HONG KONG (ABC4) – A Lingnan University scholar discovers novel reproductive behavior in a frog species, native to Hong Kong, Sunday.
According to the Science Unit of Lingnan University (LU) in Hong Kong, a unique form of reproductive behavior was observed among Lau’s Leaf Litter Toads on March 14.
This creature is known to be native to the city of Hong Kong.
In a press release, officials say a student has discovered that the female frog positions herself on top of the male, which is a reverse of the more usual mating arrangement.
Which officials deem ‘unconventional’.
“Field surveys were conducted between 2010 and 2017 in Hong Kong to observe interactions between male and female Lau’s Leaf Litter Toads,” shares LU. “The research team carried either digital still cameras or video cameras to document reproductive behavior during field surveys, as well as taking male and female Lau’s Leaf Litter Toads back to the laboratory to videotape them.”
According to Sung Yik-hei, the assistant professor of the science unit, frogs and toads use external fertilization; when the female releases her eggs outside her body, the male releases his sperm on the eggs at the same time.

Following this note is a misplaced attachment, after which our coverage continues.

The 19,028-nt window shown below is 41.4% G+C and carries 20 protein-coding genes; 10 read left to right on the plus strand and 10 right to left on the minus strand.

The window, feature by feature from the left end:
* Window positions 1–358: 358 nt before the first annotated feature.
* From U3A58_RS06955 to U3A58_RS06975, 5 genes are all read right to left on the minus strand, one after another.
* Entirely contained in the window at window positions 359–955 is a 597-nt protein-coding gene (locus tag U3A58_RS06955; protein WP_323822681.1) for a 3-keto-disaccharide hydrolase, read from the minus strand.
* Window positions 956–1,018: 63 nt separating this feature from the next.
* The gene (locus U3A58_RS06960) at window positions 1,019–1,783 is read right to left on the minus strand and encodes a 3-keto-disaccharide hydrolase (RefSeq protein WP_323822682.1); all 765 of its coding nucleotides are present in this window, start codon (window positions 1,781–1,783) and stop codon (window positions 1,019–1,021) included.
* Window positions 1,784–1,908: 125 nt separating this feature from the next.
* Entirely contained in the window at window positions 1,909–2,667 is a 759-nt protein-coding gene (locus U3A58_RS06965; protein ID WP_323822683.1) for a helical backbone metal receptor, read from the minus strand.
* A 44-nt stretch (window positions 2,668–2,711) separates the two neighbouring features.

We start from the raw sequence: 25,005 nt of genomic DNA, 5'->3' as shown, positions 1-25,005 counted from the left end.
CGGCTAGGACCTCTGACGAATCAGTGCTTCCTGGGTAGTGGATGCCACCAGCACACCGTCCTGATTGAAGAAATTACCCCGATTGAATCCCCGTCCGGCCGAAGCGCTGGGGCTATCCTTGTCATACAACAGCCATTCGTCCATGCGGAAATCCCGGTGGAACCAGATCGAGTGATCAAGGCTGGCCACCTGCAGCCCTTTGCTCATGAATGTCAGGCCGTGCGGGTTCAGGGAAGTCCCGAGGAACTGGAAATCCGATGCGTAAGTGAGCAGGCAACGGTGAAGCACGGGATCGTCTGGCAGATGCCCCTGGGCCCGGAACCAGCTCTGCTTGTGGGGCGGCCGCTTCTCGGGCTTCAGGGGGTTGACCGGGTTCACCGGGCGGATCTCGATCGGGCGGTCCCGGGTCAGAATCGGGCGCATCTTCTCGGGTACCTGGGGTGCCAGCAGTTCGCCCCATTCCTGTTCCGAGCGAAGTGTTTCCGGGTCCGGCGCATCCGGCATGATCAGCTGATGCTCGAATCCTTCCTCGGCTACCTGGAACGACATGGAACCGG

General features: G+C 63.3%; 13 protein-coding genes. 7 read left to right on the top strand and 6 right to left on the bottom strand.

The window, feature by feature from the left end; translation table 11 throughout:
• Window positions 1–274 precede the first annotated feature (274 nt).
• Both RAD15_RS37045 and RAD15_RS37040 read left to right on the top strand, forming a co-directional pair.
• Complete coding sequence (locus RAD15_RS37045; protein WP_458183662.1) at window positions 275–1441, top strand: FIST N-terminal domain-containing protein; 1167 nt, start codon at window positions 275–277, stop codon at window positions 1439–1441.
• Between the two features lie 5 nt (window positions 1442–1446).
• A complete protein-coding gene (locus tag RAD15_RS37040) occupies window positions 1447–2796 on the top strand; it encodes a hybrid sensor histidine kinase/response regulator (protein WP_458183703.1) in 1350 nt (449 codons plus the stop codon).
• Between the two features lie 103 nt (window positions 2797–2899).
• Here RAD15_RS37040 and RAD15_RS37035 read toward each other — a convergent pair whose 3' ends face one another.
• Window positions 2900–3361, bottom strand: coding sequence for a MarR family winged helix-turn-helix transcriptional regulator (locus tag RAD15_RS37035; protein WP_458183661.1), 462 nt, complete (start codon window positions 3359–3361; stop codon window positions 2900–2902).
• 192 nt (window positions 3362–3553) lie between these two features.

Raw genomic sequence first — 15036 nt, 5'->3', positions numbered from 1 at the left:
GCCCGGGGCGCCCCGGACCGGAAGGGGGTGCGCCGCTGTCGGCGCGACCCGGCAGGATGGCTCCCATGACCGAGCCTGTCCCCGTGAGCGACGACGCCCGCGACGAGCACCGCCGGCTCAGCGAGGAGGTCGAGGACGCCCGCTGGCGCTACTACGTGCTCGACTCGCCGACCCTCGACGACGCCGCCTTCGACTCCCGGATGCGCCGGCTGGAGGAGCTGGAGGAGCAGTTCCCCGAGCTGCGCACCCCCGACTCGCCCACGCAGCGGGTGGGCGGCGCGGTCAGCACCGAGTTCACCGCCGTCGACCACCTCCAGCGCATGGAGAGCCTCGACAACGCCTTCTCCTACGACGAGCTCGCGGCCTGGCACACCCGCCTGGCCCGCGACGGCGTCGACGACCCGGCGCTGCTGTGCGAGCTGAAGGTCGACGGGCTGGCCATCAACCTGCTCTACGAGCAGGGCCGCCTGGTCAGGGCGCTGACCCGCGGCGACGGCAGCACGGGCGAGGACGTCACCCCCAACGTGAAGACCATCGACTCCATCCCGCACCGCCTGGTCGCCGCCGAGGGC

Sung says, in all known forms of mating in frogs and toads, the male mounts the female or stations horizontally himself to align his reproductive organ with the female’s.
However, in Lau’s Leaf Litter Toads, this does not happen. The male gives the female a piggyback ride to a hidden location where they complete reproduction. Sung calls this discovery ‘sex-reversed inguinal amplexus’ and says “This behavior has not been observed in other species of frogs and toads, but the frogs conceal themselves soon after pairing so that it is hard to determine if this is simply a ride on the male’s back or how the eggs are fertilized. In fact, despite the endeavors of local herpetologists, Lau’s Leaf Litter Toad eggs have never been documented before.”
Sung adds: “The discovery of this new mating behaviour demonstrates the variety of natural wonders even in a small city like Hong Kong. Through keen observation and persistent hard work, we can begin to understand more about nature. This gives us the ability to conserve the amazing Hong Kong wildlife.”
This discovery has been published in the latest issue of the international academic journal Ecosphere.